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FOR SALE: English 48 KEY BARITONE CONCERTINA by H.Crabb & Son


Connie M.
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Hexagonal, stretched, English 48 key baritone by H.Crabb & Son (late 1920s/30s).

Ebony raised ends, mahogany action boards with sycamore/maple button boards. Mahogany frames with ebony veneers.  No damage (cracks/warping) to the action boards, just some moisture staining on the button boards.  Some nail damage on the ends around the buttons. The ends are not French polished, but lacquered/stained. Minor damage around the endbolt heads, which is common with mahogany frames (soft).

The action is the Lachenal type hook action, but in good condition. The instrument has not been played much (no wear). It has glass buttons on brass sleeves. No damage to the glass.

Reed pan is maple/English sycamore with is half radial (higher notes) and half parallel (lower notes).
No warping or cracks in the reed pans. Reed pan blocks (and rails) are present and secure.

6 fold black bellows. No cracked hinges or worn bindings

It has steel reeds in good condition (rare for vintage baritones)

Original wooden case, black leatherette outside, green lining inside, in good condition.

The instrument is in good condition, It is in tune and airtight.  However,  it would be a good candidate for an action and reed overhaul. Pads are aging out, and it has a mixture of valves, some original, some low end concertina replacement valves, and some accordion type valves. 

Unfortunately, one of the previous owners, Mr H. Beard of 12, Thimbler Rd. Canley, Coventry, Warwickshire, who bought the instrument on 28-12-1972, got his hands on a sharpie and wrote his name, address and date on the bellows, actionboards and reedpans… This can be removed (sanded).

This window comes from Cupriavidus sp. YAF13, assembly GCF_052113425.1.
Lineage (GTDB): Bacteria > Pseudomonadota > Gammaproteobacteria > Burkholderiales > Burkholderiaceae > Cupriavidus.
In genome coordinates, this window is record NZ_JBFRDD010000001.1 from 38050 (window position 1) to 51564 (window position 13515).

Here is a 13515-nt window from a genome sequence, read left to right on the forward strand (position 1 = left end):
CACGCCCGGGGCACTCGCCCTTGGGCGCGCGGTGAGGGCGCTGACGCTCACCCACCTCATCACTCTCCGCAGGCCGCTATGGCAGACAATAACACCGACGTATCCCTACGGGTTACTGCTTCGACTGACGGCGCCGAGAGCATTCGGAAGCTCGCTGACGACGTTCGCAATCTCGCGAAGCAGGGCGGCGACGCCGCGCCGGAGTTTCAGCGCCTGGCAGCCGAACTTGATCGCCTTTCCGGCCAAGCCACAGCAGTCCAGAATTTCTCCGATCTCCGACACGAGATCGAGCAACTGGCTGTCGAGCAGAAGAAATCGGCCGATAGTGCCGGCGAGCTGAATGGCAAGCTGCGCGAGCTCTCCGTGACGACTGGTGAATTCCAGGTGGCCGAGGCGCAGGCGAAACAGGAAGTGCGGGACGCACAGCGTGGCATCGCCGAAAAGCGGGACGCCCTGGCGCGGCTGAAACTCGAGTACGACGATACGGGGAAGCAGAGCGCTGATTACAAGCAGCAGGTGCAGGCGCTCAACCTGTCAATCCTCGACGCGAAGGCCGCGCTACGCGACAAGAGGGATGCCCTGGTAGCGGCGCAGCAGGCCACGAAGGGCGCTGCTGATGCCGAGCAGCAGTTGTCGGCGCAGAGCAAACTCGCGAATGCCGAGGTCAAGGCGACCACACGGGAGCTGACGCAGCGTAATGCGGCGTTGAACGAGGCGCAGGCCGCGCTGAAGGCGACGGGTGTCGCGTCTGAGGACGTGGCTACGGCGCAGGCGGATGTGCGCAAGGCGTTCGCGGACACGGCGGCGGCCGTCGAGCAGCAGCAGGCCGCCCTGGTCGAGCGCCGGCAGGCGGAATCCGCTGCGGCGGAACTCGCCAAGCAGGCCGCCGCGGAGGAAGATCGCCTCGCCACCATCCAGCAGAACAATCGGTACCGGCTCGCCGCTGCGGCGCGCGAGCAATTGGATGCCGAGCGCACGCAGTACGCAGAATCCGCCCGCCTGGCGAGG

Asking price $4800

 

I would be happy to chat with you about this instrument if you are interested.

 

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Edited by Connie M.
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Harry Beard and his son Eddie were good friends of mine and Inplayed the English concertina with them in a Concertina quartet in the early 1970's.Harry Beard was fine player and teacher of the concertina and had played in a concertina band in his home town of St Helens in the 1920's/30's .He took early retirement and intended to concentrate on his music and teaching the concertina but tragically died of cancer.He loved to play classical and semi classical music and was able to play baritone parts from the dots.I will post some photographs if I can find them.

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On 10/23/2021 at 2:56 AM, Stephen Chambers said:

Actually, it's a Lachenal "New Model" that must have passed through Crabb's workshop and shop in its life, and have got re-labelled by them.

 

It should have a very bassy bottom end, with that reedpan construction - a lovely instrument!


I have a New Model baritone - which had appeared to be stretched to a somewhat larger extent compared with this one to my eyes at first sight - myself and it has indeed a very lovely and profound tone:

 

image.jpeg.07376c660fd7cf6607fa81d9333bef9f.jpeg

 

Good luck with the sale - 🐺
 

Edited by Wolf Molkentin
adjusting forum link and more
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Thank you all who have responded with such interesting and helpful information about my baritone concertina.

It does have a lovely sound and it's good to know more about it's history.  I do hope I can find it a good home where it will be used and appreciated.

Best to all!

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56 minutes ago, Connie M. said: